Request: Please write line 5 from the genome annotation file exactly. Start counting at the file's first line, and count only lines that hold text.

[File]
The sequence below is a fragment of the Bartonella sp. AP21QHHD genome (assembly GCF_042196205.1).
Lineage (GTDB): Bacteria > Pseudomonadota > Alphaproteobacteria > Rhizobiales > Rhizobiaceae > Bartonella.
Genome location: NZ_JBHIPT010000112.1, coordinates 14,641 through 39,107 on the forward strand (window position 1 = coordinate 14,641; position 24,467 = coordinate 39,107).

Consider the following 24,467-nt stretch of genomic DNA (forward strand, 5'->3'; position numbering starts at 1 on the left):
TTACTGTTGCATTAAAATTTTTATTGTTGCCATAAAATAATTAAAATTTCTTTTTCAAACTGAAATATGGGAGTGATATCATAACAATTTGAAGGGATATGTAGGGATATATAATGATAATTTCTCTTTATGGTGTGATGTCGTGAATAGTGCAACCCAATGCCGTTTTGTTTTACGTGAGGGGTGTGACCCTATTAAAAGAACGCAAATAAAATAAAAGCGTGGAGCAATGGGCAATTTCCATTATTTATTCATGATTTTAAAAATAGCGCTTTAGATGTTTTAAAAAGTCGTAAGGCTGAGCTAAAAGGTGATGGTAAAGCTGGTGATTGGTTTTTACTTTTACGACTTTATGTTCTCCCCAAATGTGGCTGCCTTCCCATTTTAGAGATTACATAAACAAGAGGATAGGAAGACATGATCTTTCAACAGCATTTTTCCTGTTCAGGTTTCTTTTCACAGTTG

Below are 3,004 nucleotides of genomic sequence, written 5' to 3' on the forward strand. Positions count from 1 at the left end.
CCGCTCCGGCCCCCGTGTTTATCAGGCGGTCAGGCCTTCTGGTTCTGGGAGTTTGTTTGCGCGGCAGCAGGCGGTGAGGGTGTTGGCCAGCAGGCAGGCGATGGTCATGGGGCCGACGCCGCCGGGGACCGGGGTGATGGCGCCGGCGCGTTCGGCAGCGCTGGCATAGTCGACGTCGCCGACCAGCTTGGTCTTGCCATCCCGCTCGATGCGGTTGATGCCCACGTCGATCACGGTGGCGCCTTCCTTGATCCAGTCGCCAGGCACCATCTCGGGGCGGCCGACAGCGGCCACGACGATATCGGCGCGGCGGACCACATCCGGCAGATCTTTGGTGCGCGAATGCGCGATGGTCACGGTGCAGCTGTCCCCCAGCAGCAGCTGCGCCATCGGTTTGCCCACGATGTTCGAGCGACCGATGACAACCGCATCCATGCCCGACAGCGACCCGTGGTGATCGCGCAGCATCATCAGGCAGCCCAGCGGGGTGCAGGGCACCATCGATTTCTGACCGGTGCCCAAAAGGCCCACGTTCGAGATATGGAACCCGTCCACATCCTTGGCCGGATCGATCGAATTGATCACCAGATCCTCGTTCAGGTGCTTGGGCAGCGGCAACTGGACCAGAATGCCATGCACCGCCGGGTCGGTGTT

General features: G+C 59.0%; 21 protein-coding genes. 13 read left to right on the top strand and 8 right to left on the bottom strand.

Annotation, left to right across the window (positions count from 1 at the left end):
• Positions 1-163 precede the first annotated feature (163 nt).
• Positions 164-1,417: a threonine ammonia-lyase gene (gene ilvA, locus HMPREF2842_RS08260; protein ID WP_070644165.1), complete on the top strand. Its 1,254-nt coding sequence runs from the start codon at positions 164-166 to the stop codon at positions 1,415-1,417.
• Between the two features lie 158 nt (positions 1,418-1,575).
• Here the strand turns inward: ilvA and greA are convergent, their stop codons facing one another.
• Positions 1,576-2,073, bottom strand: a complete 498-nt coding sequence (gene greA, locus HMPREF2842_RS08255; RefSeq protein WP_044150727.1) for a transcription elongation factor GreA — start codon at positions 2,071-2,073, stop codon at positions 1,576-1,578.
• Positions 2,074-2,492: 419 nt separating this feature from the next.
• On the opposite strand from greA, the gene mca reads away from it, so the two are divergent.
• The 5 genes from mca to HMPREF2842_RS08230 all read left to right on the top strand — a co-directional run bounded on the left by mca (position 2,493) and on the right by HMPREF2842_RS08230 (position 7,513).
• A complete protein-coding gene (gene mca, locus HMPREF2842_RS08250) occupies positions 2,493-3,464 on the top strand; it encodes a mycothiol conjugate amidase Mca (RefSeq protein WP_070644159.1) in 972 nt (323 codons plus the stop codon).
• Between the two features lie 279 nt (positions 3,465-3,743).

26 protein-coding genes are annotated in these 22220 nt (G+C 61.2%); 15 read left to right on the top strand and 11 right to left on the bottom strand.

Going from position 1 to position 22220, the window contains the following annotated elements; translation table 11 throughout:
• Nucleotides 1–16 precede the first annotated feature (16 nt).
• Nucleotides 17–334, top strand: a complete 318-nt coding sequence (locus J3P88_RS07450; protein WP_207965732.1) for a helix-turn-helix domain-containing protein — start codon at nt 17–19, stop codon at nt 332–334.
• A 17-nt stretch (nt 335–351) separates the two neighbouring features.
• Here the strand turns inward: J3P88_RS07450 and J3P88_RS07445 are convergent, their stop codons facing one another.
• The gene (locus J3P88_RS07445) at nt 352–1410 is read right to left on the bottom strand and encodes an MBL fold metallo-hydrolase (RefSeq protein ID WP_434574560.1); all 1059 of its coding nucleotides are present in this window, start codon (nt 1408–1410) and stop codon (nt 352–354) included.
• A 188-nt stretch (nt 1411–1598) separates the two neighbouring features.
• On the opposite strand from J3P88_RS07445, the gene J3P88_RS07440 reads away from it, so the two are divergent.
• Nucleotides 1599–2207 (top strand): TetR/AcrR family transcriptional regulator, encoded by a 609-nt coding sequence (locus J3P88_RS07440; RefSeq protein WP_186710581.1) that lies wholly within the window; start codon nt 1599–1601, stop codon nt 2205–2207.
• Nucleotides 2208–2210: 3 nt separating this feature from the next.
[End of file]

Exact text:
TTACTGTTGCATTAAAATTTTTATTGTTGCCATAAAATAATTAAAATTTCTTTTTCAAACTGAAATATGGGAGTGATATCATAACAATTTGAAGGGATATGTAGGGATATATAATGATAATTTCTCTTTATGGTGTGATGTCGTGAATAGTGCAACCCAATGCCGTTTTGTTTTACGTGAGGGGTGTGACCCTATTAAAAGAACGCAAATAAAATAAAAGCGTGGAGCAATGGGCAATTTCCATTATTTATTCATGATTTTAAAAATAGCGCTTTAGATGTTTTAAAAAGTCGTAAGGCTGAGCTAAAAGGTGATGGTAAAGCTGGTGATTGGTTTTTACTTTTACGACTTTATGTTCTCCCCAAATGTGGCTGCCTTCCCATTTTAGAGATTACATAAACAAGAGGATAGGAAGACATGATCTTTCAACAGCATTTTTCCTGTTCAGGTTTCTTTTCACAGTTG